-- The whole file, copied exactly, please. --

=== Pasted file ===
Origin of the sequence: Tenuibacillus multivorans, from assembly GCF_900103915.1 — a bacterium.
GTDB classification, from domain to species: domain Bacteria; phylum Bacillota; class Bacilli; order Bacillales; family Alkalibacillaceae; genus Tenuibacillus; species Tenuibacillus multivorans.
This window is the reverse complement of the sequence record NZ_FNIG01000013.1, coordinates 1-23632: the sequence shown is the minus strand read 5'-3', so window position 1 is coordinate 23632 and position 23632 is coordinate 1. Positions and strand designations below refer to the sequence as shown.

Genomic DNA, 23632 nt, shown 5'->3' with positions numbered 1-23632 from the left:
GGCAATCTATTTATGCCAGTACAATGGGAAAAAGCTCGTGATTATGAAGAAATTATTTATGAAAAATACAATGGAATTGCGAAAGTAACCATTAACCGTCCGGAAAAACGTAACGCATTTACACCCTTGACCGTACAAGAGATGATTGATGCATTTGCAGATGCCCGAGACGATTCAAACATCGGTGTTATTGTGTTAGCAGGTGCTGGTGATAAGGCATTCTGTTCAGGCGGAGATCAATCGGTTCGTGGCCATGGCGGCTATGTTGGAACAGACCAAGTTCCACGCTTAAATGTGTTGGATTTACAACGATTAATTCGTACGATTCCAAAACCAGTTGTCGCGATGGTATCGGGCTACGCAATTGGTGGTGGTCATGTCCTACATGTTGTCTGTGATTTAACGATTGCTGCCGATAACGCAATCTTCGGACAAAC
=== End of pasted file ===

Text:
Origin of the sequence: Tenuibacillus multivorans, from assembly GCF_900103915.1 — a bacterium.
GTDB classification, from domain to species: domain Bacteria; phylum Bacillota; class Bacilli; order Bacillales; family Alkalibacillaceae; genus Tenuibacillus; species Tenuibacillus multivorans.
This window is the reverse complement of the sequence record NZ_FNIG01000013.1, coordinates 1-23632: the sequence shown is the minus strand read 5'-3', so window position 1 is coordinate 23632 and position 23632 is coordinate 1. Positions and strand designations below refer to the sequence as shown.

Genomic DNA, 23632 nt, shown 5'->3' with positions numbered 1-23632 from the left:
GGCAATCTATTTATGCCAGTACAATGGGAAAAAGCTCGTGATTATGAAGAAATTATTTATGAAAAATACAATGGAATTGCGAAAGTAACCATTAACCGTCCGGAAAAACGTAACGCATTTACACCCTTGACCGTACAAGAGATGATTGATGCATTTGCAGATGCCCGAGACGATTCAAACATCGGTGTTATTGTGTTAGCAGGTGCTGGTGATAAGGCATTCTGTTCAGGCGGAGATCAATCGGTTCGTGGCCATGGCGGCTATGTTGGAACAGACCAAGTTCCACGCTTAAATGTGTTGGATTTACAACGATTAATTCGTACGATTCCAAAACCAGTTGTCGCGATGGTATCGGGCTACGCAATTGGTGGTGGTCATGTCCTACATGTTGTCTGTGATTTAACGATTGCTGCCGATAACGCAATCTTCGGACAAAC